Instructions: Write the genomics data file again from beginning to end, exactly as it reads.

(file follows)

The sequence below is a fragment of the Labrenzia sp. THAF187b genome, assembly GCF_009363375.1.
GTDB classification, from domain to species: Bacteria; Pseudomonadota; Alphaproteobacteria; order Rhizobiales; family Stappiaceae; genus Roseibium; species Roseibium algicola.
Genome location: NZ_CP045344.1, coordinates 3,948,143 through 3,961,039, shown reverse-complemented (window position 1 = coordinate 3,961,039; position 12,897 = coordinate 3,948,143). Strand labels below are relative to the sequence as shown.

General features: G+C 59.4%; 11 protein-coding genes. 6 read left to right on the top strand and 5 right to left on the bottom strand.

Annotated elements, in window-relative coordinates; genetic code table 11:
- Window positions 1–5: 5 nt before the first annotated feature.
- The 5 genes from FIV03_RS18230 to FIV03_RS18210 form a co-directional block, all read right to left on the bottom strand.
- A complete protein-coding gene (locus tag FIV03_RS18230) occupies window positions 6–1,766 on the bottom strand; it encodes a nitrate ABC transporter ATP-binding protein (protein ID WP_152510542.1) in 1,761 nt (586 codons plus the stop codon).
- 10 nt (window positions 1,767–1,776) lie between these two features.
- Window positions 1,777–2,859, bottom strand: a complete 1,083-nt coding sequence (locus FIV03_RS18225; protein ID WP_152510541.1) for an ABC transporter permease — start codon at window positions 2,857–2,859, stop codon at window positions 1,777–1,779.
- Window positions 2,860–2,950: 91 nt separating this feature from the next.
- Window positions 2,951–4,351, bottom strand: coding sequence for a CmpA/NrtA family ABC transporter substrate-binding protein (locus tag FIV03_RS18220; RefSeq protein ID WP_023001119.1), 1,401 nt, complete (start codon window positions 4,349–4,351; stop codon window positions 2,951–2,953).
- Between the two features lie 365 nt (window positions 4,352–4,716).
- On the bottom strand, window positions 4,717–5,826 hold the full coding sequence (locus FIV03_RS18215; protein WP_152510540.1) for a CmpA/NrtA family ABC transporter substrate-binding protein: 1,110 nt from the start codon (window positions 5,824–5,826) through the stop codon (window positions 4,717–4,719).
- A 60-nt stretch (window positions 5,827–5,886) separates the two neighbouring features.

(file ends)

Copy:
The sequence below is a fragment of the Labrenzia sp. THAF187b genome, assembly GCF_009363375.1.
GTDB classification, from domain to species: Bacteria; Pseudomonadota; Alphaproteobacteria; order Rhizobiales; family Stappiaceae; genus Roseibium; species Roseibium algicola.
Genome location: NZ_CP045344.1, coordinates 3,948,143 through 3,961,039, shown reverse-complemented (window position 1 = coordinate 3,961,039; position 12,897 = coordinate 3,948,143). Strand labels below are relative to the sequence as shown.

General features: G+C 59.4%; 11 protein-coding genes. 6 read left to right on the top strand and 5 right to left on the bottom strand.

Annotated elements, in window-relative coordinates; genetic code table 11:
- Window positions 1–5: 5 nt before the first annotated feature.
- The 5 genes from FIV03_RS18230 to FIV03_RS18210 form a co-directional block, all read right to left on the bottom strand.
- A complete protein-coding gene (locus tag FIV03_RS18230) occupies window positions 6–1,766 on the bottom strand; it encodes a nitrate ABC transporter ATP-binding protein (protein ID WP_152510542.1) in 1,761 nt (586 codons plus the stop codon).
- 10 nt (window positions 1,767–1,776) lie between these two features.
- Window positions 1,777–2,859, bottom strand: a complete 1,083-nt coding sequence (locus FIV03_RS18225; protein ID WP_152510541.1) for an ABC transporter permease — start codon at window positions 2,857–2,859, stop codon at window positions 1,777–1,779.
- Window positions 2,860–2,950: 91 nt separating this feature from the next.
- Window positions 2,951–4,351, bottom strand: coding sequence for a CmpA/NrtA family ABC transporter substrate-binding protein (locus tag FIV03_RS18220; RefSeq protein ID WP_023001119.1), 1,401 nt, complete (start codon window positions 4,349–4,351; stop codon window positions 2,951–2,953).
- Between the two features lie 365 nt (window positions 4,352–4,716).
- On the bottom strand, window positions 4,717–5,826 hold the full coding sequence (locus FIV03_RS18215; protein WP_152510540.1) for a CmpA/NrtA family ABC transporter substrate-binding protein: 1,110 nt from the start codon (window positions 5,824–5,826) through the stop codon (window positions 4,717–4,719).
- A 60-nt stretch (window positions 5,827–5,886) separates the two neighbouring features.